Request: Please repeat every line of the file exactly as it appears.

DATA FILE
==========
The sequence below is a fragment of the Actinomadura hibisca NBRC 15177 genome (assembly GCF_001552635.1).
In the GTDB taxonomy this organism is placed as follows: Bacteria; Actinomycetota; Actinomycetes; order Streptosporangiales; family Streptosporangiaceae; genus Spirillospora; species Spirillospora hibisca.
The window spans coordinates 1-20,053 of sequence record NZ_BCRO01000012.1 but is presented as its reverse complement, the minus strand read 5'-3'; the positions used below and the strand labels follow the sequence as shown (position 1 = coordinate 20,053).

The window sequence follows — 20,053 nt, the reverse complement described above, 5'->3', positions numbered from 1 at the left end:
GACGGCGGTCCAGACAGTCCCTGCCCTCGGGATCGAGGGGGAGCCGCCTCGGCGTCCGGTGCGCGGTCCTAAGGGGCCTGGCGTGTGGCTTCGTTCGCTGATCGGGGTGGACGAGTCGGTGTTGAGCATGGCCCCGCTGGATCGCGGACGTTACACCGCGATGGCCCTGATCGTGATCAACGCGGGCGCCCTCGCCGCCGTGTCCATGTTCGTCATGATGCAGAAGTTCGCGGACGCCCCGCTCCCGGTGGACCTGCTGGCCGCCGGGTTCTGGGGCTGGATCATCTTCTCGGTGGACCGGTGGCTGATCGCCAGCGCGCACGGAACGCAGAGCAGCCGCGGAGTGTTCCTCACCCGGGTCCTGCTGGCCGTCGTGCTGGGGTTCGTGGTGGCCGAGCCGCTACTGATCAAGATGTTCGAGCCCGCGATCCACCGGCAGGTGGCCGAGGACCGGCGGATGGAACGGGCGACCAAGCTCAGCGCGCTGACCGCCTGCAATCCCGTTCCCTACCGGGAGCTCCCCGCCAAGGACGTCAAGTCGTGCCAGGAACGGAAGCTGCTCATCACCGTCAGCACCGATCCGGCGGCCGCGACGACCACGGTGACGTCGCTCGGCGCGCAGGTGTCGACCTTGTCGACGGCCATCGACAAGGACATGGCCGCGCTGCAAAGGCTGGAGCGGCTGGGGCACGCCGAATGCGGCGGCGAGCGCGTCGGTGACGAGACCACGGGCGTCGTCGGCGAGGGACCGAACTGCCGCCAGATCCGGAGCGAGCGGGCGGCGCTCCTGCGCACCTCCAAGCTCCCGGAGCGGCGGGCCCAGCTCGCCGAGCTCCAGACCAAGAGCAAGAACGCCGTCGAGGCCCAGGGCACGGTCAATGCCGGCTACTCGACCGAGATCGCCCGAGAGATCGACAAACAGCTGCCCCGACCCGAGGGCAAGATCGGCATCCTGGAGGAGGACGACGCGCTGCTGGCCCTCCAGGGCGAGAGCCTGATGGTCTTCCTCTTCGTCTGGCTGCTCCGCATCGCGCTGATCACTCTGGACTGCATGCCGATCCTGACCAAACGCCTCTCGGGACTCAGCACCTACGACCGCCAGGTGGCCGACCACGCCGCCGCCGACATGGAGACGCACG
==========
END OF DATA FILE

The sequence below is a fragment of the Actinomadura hibisca NBRC 15177 genome (assembly GCF_001552635.1).
In the GTDB taxonomy this organism is placed as follows: Bacteria; Actinomycetota; Actinomycetes; order Streptosporangiales; family Streptosporangiaceae; genus Spirillospora; species Spirillospora hibisca.
The window spans coordinates 1-20,053 of sequence record NZ_BCRO01000012.1 but is presented as its reverse complement, the minus strand read 5'-3'; the positions used below and the strand labels follow the sequence as shown (position 1 = coordinate 20,053).

The window sequence follows — 20,053 nt, the reverse complement described above, 5'->3', positions numbered from 1 at the left end:
GACGGCGGTCCAGACAGTCCCTGCCCTCGGGATCGAGGGGGAGCCGCCTCGGCGTCCGGTGCGCGGTCCTAAGGGGCCTGGCGTGTGGCTTCGTTCGCTGATCGGGGTGGACGAGTCGGTGTTGAGCATGGCCCCGCTGGATCGCGGACGTTACACCGCGATGGCCCTGATCGTGATCAACGCGGGCGCCCTCGCCGCCGTGTCCATGTTCGTCATGATGCAGAAGTTCGCGGACGCCCCGCTCCCGGTGGACCTGCTGGCCGCCGGGTTCTGGGGCTGGATCATCTTCTCGGTGGACCGGTGGCTGATCGCCAGCGCGCACGGAACGCAGAGCAGCCGCGGAGTGTTCCTCACCCGGGTCCTGCTGGCCGTCGTGCTGGGGTTCGTGGTGGCCGAGCCGCTACTGATCAAGATGTTCGAGCCCGCGATCCACCGGCAGGTGGCCGAGGACCGGCGGATGGAACGGGCGACCAAGCTCAGCGCGCTGACCGCCTGCAATCCCGTTCCCTACCGGGAGCTCCCCGCCAAGGACGTCAAGTCGTGCCAGGAACGGAAGCTGCTCATCACCGTCAGCACCGATCCGGCGGCCGCGACGACCACGGTGACGTCGCTCGGCGCGCAGGTGTCGACCTTGTCGACGGCCATCGACAAGGACATGGCCGCGCTGCAAAGGCTGGAGCGGCTGGGGCACGCCGAATGCGGCGGCGAGCGCGTCGGTGACGAGACCACGGGCGTCGTCGGCGAGGGACCGAACTGCCGCCAGATCCGGAGCGAGCGGGCGGCGCTCCTGCGCACCTCCAAGCTCCCGGAGCGGCGGGCCCAGCTCGCCGAGCTCCAGACCAAGAGCAAGAACGCCGTCGAGGCCCAGGGCACGGTCAATGCCGGCTACTCGACCGAGATCGCCCGAGAGATCGACAAACAGCTGCCCCGACCCGAGGGCAAGATCGGCATCCTGGAGGAGGACGACGCGCTGCTGGCCCTCCAGGGCGAGAGCCTGATGGTCTTCCTCTTCGTCTGGCTGCTCCGCATCGCGCTGATCACTCTGGACTGCATGCCGATCCTGACCAAACGCCTCTCGGGACTCAGCACCTACGACCGCCAGGTGGCCGACCACGCCGCCGCCGACATGGAGACGCACG